Is This Discussion Really Necessary? -- By: Anonymous

Journal: Journal for Biblical Manhood and Womanhood
Volume: JBMW 01:3 (Jun 1996)
Article: Is This Discussion Really Necessary?
Author: Anonymous

Is This Discussion Really Necessary?


A pastor from the midwest recently wrote us, “I struggle with adapting Paul’s theology of women to modern times. It’s a true struggle. My tradition says I need to take him quite literally, but my sense is that there was a significant cultural aspect to this theology.

Unfortunately I possess neither the scholarship nor the inclination to attack the subject. It would appear that somehow Paul adopted the prevailing view of slavery in his writings. If he did that with slavery, what about other cultural issues such as male/female relationships? This discovery has troubled me over the last five years and forced me to back off on my traditional viewpoint. In practice I simply don’t deal with the subject.”


In this space, we will not examine the issue of cultural conditioning and adaptation in Pauline epistles, as that has been adequately addressed elsewhere, including in Recovering Biblical Manhood and Womanhood. Instead, the focus will be on the common attitude expressed here: if a topic is freighted with exegetical diffi- culty, or if strident views may surface in the pews, then the prudent pastoral thing to do is steer clear of the issue altogether —to say, “I simply don’t deal with the subject.” This seems to be at the root of the lack of “inclination” which our pastor friend senses.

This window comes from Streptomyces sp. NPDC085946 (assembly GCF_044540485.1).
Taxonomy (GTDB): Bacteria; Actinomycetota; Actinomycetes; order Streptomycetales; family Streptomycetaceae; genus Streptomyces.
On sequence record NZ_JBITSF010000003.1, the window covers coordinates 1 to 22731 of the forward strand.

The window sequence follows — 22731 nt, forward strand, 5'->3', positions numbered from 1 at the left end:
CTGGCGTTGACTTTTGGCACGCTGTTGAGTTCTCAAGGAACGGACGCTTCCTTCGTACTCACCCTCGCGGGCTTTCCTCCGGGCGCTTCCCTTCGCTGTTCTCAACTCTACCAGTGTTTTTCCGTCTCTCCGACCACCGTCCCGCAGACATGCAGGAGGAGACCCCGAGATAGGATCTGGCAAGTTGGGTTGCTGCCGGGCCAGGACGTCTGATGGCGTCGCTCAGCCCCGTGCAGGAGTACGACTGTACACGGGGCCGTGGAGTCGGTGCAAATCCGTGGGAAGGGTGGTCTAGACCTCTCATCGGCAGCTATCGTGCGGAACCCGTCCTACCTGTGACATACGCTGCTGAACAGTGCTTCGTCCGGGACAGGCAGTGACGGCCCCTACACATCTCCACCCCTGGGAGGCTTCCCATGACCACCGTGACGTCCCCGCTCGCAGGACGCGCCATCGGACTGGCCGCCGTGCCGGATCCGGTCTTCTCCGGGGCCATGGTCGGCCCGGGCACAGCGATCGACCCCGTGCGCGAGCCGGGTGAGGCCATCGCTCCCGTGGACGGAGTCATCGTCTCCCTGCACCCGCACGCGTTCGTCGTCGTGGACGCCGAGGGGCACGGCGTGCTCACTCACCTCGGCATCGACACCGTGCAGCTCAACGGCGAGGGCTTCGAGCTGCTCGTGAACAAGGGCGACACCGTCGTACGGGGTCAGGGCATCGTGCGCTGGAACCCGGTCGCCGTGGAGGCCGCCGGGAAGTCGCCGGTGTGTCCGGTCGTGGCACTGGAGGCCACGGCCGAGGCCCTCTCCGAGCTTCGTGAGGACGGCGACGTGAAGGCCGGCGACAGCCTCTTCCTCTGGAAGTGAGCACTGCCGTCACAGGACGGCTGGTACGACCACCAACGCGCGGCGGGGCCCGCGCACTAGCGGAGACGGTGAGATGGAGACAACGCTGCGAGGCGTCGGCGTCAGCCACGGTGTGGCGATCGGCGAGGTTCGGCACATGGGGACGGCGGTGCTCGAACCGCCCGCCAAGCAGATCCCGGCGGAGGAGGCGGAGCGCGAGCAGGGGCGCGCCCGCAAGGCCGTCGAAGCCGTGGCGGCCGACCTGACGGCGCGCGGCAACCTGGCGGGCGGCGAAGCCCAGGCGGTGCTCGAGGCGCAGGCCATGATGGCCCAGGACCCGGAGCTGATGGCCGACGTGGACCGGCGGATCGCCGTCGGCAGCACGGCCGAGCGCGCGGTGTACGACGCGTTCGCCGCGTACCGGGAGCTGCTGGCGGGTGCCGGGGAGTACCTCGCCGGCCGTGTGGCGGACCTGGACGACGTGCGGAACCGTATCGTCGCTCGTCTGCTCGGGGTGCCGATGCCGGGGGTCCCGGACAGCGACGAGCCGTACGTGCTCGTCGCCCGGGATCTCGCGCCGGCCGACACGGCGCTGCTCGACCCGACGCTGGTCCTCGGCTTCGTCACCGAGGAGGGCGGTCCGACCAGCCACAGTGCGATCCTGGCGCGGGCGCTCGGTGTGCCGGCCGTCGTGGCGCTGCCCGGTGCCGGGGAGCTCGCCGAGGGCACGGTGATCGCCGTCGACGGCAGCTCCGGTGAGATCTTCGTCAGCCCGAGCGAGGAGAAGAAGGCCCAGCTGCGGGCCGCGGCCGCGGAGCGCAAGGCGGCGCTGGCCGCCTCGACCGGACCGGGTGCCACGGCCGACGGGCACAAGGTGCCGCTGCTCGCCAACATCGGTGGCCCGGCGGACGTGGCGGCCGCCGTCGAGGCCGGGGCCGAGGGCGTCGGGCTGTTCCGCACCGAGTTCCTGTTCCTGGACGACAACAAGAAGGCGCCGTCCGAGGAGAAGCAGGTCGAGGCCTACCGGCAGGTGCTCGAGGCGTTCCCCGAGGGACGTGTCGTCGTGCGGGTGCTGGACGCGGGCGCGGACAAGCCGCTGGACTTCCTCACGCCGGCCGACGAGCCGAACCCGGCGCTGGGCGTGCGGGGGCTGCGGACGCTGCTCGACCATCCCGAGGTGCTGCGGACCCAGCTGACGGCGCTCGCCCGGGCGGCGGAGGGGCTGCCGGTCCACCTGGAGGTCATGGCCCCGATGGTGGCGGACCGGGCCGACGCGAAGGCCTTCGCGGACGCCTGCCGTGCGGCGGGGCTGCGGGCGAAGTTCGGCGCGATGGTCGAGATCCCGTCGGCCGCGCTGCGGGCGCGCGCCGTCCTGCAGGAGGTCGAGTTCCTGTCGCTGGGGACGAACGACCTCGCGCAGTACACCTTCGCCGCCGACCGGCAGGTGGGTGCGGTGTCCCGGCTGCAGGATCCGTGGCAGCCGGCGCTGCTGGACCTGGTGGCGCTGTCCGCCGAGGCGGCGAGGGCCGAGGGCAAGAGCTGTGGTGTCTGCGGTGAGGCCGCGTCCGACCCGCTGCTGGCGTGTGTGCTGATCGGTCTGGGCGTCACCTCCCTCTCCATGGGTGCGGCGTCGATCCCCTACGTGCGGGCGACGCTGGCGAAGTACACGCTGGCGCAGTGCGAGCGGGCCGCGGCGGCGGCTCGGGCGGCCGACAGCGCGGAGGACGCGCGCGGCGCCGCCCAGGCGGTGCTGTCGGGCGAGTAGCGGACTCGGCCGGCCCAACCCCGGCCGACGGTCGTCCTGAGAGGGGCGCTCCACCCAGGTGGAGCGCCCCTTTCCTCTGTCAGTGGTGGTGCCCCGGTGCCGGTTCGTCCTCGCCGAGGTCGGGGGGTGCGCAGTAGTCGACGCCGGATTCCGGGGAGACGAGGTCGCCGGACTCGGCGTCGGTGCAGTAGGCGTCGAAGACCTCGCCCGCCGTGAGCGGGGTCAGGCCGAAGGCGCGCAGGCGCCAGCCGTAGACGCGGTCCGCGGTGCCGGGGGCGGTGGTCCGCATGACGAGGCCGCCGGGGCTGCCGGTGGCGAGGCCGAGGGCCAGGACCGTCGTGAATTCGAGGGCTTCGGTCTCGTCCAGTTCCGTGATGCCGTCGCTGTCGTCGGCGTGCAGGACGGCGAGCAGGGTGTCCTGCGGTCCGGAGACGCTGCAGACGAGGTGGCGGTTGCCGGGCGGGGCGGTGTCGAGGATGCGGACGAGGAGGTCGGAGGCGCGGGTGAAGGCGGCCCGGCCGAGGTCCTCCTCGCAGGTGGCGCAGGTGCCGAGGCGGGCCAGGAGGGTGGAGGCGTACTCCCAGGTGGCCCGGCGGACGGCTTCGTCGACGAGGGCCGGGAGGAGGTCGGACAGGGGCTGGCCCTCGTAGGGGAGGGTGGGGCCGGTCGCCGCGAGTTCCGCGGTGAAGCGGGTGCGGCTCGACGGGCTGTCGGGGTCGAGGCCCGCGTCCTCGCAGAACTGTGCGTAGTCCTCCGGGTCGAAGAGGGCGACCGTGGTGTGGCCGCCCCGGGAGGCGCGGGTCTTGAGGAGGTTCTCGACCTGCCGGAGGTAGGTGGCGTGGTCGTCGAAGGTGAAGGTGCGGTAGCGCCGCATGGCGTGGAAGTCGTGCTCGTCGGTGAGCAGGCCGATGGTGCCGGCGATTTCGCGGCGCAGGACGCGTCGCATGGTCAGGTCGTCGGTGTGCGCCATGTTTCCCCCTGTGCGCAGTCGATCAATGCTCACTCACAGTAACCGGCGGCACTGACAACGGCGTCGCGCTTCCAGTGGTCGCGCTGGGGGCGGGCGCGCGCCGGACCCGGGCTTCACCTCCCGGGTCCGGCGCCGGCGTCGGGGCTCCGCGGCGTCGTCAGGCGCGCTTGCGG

First, while this may seem a safer course at present, it ultimately will result in shipwreck. At the foundation, the question of sexual identity must be addressed. The Bible does give us clear answers to the questions, “What does it mean to be a man and not a woman?” and “What does it mean to be a woman and not a man?” Failure to understand and apply one’s identity as a man can have grievous consequences: a man may violate his created identity as protector by putting his unborn child to death at the hands of an abortionist; he may seek sexual fulfillment through pornography or homosexuality; he may express his confusion as anger and rage and physically abuse his wife or child; or he may break faith and seek to divorce his wife. Likewise, a woman who does not have understanding of and comfort with her feminine identity may be more easily coaxed into a distortion of that identity via abortion, homosexuality, careerism, manipulation etc.

So, while a pastor may be able to maintain an appearance of peace by the avoiding the issue, ultimately this only results in greater problems! Under the apparent calm lurk all kinds of cultural and moral reefs. If we choose to ignore a subject directly tied to the most pressing societal concerns of our day—abortion, homosexuality, spousal abuse, divorce, and pornography—we should expect to see those problems multiply in our pews and counseling offices as men and women shipwreck on those h...

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